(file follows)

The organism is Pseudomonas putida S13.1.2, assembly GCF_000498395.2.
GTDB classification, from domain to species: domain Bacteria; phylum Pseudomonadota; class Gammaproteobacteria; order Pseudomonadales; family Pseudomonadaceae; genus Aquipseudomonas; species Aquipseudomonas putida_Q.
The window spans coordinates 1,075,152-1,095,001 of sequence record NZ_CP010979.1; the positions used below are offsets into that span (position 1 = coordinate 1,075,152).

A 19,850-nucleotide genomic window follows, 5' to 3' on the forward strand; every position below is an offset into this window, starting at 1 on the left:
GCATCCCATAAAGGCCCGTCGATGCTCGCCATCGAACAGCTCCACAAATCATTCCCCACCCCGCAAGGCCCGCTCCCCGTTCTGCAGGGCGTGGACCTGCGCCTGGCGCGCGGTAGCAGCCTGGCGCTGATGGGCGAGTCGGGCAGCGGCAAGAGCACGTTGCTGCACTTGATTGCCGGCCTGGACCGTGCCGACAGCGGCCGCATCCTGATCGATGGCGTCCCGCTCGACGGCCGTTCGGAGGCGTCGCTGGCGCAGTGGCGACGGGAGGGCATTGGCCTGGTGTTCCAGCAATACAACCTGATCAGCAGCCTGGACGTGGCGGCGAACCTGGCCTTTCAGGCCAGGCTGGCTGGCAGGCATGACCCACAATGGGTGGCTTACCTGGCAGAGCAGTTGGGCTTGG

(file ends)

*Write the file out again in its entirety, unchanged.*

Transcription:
The organism is Pseudomonas putida S13.1.2, assembly GCF_000498395.2.
GTDB classification, from domain to species: domain Bacteria; phylum Pseudomonadota; class Gammaproteobacteria; order Pseudomonadales; family Pseudomonadaceae; genus Aquipseudomonas; species Aquipseudomonas putida_Q.
The window spans coordinates 1,075,152-1,095,001 of sequence record NZ_CP010979.1; the positions used below are offsets into that span (position 1 = coordinate 1,075,152).

A 19,850-nucleotide genomic window follows, 5' to 3' on the forward strand; every position below is an offset into this window, starting at 1 on the left:
GCATCCCATAAAGGCCCGTCGATGCTCGCCATCGAACAGCTCCACAAATCATTCCCCACCCCGCAAGGCCCGCTCCCCGTTCTGCAGGGCGTGGACCTGCGCCTGGCGCGCGGTAGCAGCCTGGCGCTGATGGGCGAGTCGGGCAGCGGCAAGAGCACGTTGCTGCACTTGATTGCCGGCCTGGACCGTGCCGACAGCGGCCGCATCCTGATCGATGGCGTCCCGCTCGACGGCCGTTCGGAGGCGTCGCTGGCGCAGTGGCGACGGGAGGGCATTGGCCTGGTGTTCCAGCAATACAACCTGATCAGCAGCCTGGACGTGGCGGCGAACCTGGCCTTTCAGGCCAGGCTGGCTGGCAGGCATGACCCACAATGGGTGGCTTACCTGGCAGAGCAGTTGGGCTTGG